Underground coal mining in the North China Plain has created large-scale subsidence wetlands that may attract waterbirds that use them as complementary habitats. However, no study has been conducted to understand avian use of these created wetlands, inhibiting the formulation of effective management plans. Here, we carried out 12 semi-monthly surveys in 55 subsidence wetlands during the 2016-2017 migration and wintering period and performed direct multivariate analyses, combined with variance partitioning, to test the effects of multi-scale habitat variables on the waterbird assemblages. A total of 89 349 waterbirds representing 60 species were recorded, with seasonal fluctuations in species richness and bird abundance. Waterbird community structures were shaped by four groups of variables at local, landscape and human levels with different effects among seasons. Anthropogenic disturbance was the most important factor group, negatively affecting most guilds. Waterbirds in this human-dominated environment are under a variety of potential threats that should be further studied. The subsidence wetlands are still expanding, and if managed effectively, may provide important complementary habitats for a wide array of waterbird species, particularly for those migrating along the East Asian-Australasian Flyway. Our study provides key baseline data regarding the waterbird communities and may help with the designing of effective management and conservation plans.

 

Roost selection of the endangered Spotted Greenshank (Tringa guttifer) in critical habitat in the Inner Gulf of Thailand

Chenxing Yu, Dusit Ngoprasert, Philip D. Round, Andrew J. Pierce, Tommaso Savini, George A. Gale

Abstract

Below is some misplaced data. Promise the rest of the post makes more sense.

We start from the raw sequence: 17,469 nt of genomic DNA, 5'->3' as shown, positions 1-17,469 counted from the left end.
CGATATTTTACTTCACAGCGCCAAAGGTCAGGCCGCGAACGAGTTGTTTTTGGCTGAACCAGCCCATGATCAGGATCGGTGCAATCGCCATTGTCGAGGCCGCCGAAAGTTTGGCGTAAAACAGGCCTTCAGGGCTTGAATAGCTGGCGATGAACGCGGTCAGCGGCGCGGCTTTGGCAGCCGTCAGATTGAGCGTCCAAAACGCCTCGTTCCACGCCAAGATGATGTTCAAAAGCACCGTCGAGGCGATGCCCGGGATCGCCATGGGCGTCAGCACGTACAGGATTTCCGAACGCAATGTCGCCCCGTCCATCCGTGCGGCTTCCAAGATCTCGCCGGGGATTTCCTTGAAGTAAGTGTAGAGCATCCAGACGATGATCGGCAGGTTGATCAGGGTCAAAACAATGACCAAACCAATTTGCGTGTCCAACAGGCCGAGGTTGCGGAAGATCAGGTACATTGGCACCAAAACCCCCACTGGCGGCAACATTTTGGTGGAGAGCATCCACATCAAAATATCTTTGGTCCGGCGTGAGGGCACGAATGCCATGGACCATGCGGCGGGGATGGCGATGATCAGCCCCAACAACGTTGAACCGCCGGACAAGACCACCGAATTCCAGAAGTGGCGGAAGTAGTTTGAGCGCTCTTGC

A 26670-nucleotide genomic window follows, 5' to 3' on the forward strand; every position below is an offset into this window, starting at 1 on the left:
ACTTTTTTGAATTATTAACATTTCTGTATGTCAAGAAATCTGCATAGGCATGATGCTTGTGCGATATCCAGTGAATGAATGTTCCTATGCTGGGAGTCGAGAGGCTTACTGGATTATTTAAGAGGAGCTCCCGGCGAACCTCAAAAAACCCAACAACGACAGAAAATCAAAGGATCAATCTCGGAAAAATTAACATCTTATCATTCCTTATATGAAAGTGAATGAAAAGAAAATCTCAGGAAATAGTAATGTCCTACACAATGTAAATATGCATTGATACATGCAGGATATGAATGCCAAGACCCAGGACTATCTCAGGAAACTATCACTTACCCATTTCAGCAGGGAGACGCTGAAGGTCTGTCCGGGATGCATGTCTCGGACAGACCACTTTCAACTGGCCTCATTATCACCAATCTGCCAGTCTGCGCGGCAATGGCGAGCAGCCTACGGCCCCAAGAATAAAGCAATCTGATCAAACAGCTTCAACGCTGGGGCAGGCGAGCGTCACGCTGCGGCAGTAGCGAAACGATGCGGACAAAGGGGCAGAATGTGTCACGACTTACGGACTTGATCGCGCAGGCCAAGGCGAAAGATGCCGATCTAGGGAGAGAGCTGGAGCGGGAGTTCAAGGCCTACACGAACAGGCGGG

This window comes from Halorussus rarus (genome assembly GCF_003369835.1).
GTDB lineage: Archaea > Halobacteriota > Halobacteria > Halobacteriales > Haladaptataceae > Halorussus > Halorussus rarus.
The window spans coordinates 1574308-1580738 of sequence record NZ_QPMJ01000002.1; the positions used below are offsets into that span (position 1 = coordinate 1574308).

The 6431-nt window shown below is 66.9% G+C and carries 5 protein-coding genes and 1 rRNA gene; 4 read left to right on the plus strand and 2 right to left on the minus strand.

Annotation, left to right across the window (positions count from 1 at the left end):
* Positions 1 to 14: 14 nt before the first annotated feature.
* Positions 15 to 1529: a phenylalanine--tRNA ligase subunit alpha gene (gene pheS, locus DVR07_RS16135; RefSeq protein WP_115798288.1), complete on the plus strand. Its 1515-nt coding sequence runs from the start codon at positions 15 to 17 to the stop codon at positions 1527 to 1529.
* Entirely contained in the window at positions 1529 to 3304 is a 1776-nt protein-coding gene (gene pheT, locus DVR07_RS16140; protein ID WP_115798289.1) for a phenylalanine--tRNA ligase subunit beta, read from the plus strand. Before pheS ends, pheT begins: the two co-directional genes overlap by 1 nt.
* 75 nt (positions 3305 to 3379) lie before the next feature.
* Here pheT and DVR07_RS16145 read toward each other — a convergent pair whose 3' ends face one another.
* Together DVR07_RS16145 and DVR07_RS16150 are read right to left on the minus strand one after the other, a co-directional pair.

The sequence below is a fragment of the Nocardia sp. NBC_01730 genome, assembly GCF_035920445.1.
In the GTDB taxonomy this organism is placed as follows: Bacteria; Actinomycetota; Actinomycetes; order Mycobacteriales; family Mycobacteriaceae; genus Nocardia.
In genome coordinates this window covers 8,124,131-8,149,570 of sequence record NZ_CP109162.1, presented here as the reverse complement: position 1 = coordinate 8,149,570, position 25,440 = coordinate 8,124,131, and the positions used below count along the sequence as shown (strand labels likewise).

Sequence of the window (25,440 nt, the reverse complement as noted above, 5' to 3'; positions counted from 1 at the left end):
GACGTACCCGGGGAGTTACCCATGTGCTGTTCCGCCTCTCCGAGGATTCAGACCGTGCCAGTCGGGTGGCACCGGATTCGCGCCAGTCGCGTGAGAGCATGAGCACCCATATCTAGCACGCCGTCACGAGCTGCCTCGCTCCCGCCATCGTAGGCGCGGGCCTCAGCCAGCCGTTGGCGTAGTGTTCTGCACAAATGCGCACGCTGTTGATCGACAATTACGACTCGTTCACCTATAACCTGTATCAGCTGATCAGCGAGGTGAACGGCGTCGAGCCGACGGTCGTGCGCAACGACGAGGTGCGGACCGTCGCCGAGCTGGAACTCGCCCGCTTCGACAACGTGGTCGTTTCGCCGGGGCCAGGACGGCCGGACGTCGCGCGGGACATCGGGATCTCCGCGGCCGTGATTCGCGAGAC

Roost-site quality can significantly affect the individual fitness of shorebirds, but roost sites remain poorly described for many threatened species on the East Asian-Australasian Flyway. We studied roost-site selection of the globally endangered Spotted Greenshank (Tringa guttifer) in the Inner Gulf of Thailand, an area which supports approximately 24% of their global wintering population, during two non-breeding seasons (October 2014-May 2015 and December 2015-February 2016). We measured nine variables associated with roost site characteristics including water depth, indicators of disturbance/predation risk, and associations with other shorebird species. We predicted that roost ponds with shallow water in proximity to foraging sites would receive higher usage than those further away. A total of 94 sites were measured of which 46 were used for roosts with 23 used repeatedly. All used sites were human-modified ponds, of which 44 were used for salt farming and two used for aquaculture. Roosts were on average 1.100.78 (SE) km from foraging sites and 5.8 +/- 2.4cm deep. The most supported model indicated that roost sites were negatively associated with distance to foraging sites and positively associated with the presence of Grey Plover (Pluvialis squatarola) and water depth. Traditional saltpans and other artificial wetlands near (<1km) mudflats serve as the primary high-tide roost habitat in the Inner Gulf of Thailand for this Spotted Greenshank population and perhaps seven other globally threatened or near-threatened species. Critically, all observed roost sites are on private land with no formal protection and thus will require creative public-private partnerships to manage sustainably.